QTools  6.1.1
Customizing and Extending QSpyView

The QSpyView Front-End has been specifically designed for extensibility, so that you can quickly customize its behavior to your specific project. In fact, as mentioned in the section about running QSpyView, the qspyview.tcl script takes a command-line parameter, which is another Tcl script designed specifically to extend and customize the basic functionality. This section describes how to write this extension script, so that you can turn QSpyView into a powerful custom Human-Machine Interface (HMI) for your projects.

Note
You don't need to change the qspyview.tcl script to customize and extend it for your project. The customization you make go into a separate script, which is specific to your project. That way, you can have many different customization scripts and you don't pollute (and possibly break) the original code.

QSpyView files

The QSpyView Front-End has a modular source code, consisting of the following files and folders:

  • qtools
    • qspyQSPY tool
      • qspyviewQSpyView sources
        • img — images used by QSpyView™
        • qspy.tcl — Tcl script for UDP communication with the QSPY Back-End
        • qspyview.tcl — QSpyView Tcl/Tk script
        • default.tcl — the default customization of the QSpyView Tcl/Tk script

As you can see, the QSpyView source code is broken down into three scripts. The qspy.tcl script implements the UDP communication with the QSPY Back-End. This script is specifically written in pure Tcl an no Tk, so that it can be used both with and without a GUI (head-less scripts). This script is not standalone but rather it needs to be included (sourceed) in other scripts.

The main functionality of QSpyView is implemented in the qspyview.tcl script, which uses Tk for the GUI. This script takes up to three optional command-line parameters: <cust-script>, <qspy-host>, and <qspy-UDP-port>. The <cust-script> the customization script that will be included (sourceed) by qspyview.tcl. If you don't provide this parameter, the default customization script default.tcl will be used.

Note
The QSpyView folder does not contain the customization for the DPP example application, because it makes much more sense to co-locate this customization with the DPP project. Consequently, the dpp.tcl is located in the QP/C/C++ example directory <qpx>\examples\arm-cm\dpp_ek-tm4c123gxl\qspy, where <qpx> stands for QP/C or QP/C++ installation directory on your machine.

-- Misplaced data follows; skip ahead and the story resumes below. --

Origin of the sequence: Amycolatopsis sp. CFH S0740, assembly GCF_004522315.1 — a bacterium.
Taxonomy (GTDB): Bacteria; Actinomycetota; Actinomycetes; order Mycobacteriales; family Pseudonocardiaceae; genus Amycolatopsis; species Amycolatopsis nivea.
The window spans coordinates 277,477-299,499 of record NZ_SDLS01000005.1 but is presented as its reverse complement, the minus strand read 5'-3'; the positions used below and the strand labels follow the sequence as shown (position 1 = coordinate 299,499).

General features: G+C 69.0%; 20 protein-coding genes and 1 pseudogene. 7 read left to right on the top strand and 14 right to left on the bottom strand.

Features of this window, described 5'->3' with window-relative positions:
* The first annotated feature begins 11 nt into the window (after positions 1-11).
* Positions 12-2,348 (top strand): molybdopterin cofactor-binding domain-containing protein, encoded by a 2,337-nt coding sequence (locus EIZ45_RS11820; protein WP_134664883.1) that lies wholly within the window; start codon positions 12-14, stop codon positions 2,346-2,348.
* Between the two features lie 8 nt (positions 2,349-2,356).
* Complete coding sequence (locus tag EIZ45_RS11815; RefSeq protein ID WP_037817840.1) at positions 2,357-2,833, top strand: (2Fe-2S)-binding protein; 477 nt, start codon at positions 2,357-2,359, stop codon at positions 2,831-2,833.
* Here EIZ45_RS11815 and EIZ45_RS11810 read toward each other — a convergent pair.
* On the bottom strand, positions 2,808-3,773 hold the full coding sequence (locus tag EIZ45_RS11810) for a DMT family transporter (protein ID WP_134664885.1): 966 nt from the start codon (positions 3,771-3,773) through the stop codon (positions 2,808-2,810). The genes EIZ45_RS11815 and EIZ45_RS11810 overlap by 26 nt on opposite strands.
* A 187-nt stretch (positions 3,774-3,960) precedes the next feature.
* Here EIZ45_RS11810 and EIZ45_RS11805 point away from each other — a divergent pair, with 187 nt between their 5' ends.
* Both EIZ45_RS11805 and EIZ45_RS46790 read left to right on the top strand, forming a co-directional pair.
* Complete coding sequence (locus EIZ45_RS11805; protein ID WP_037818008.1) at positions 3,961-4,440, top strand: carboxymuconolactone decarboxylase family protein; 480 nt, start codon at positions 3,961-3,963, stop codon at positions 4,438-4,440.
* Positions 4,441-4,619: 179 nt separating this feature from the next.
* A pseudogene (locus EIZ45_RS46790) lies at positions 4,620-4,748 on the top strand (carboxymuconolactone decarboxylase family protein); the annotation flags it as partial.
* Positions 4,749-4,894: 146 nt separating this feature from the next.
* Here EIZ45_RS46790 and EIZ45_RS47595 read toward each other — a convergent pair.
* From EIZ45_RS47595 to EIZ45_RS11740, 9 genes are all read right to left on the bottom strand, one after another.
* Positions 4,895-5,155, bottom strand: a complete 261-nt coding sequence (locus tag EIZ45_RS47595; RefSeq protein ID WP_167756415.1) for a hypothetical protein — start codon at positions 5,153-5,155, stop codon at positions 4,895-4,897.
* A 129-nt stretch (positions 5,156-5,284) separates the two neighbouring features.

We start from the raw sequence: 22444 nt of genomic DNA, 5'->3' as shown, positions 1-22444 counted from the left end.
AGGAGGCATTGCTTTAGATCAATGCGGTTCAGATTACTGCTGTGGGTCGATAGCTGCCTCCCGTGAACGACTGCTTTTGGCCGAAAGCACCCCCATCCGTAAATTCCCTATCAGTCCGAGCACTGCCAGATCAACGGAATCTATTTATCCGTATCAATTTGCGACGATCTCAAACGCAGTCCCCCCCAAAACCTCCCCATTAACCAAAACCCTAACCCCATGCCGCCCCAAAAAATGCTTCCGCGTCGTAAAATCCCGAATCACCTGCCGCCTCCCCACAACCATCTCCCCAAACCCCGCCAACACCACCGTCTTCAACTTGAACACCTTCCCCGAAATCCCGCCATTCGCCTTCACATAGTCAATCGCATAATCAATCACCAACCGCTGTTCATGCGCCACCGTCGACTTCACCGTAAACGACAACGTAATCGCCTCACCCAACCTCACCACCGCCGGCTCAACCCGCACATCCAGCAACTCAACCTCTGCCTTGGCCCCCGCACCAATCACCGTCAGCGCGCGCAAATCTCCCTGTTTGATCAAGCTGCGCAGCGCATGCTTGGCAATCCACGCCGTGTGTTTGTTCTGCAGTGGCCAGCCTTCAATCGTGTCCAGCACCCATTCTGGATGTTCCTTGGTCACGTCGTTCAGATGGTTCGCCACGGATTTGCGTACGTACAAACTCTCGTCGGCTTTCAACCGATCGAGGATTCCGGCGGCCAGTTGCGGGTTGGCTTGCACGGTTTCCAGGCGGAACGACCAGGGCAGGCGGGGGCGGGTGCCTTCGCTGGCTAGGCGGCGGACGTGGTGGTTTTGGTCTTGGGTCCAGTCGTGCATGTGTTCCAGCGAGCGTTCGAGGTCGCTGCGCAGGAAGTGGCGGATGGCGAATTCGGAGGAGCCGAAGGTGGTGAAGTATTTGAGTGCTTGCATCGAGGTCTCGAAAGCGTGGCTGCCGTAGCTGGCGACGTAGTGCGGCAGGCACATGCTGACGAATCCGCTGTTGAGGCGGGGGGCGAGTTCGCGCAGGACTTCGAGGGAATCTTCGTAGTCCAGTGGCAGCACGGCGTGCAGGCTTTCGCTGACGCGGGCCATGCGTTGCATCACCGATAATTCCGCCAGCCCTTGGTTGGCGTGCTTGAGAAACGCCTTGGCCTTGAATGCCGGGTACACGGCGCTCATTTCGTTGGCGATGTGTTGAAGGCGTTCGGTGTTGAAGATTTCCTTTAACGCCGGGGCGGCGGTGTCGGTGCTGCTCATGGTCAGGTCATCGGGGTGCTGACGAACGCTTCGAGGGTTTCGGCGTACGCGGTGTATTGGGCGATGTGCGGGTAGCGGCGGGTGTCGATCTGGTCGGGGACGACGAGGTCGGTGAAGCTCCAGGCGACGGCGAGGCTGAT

Your Customization Script

The easiest way to customize QSpyView is to copy the provided default.tcl script (or the dpp.tcl example), rename it, and add your own extensions.

When you open default.tcl, you will see that it consists of the following sections:

Adding Custom Commands

Custom commands can come in two forms: commands with and without user-supplied parameters. A command without parameter can be simply coded as a Tcl procedure, which will be attached to a menu item. A command requiring user-supplied input needs to be implemented as a dialog box. The qspyview.tcl script provides plenty of examples of such dialog boxes.

A command procedure typically will end with sending a packet to the Target or to the QSPY Back-End. The qspy.tcl script provides the procedure qspy::sendPkt for this purpose. Please refer to the example code (default.tcl or dpp.tcl) for examples of sending packets.

Additional Menu Options

Menu options can be added very simply. For example, the following line of Tcl adds the menu option "MyCommand" to the menu bar .mber.cust, which will call the procedure onMyCommand:

.mbar.cust add command -label "MyCommand" -command onMyCommand

Custom Canvas (HMI)

The Canvas view can provide a complete custom Human-Machine Interface (HMI) to your embedded Target. The Canvas can display the changing status of the application and also it can provide actuators to control the Target.

qspyview_canv_dpp.gif
Custom Canvas for the DPP Application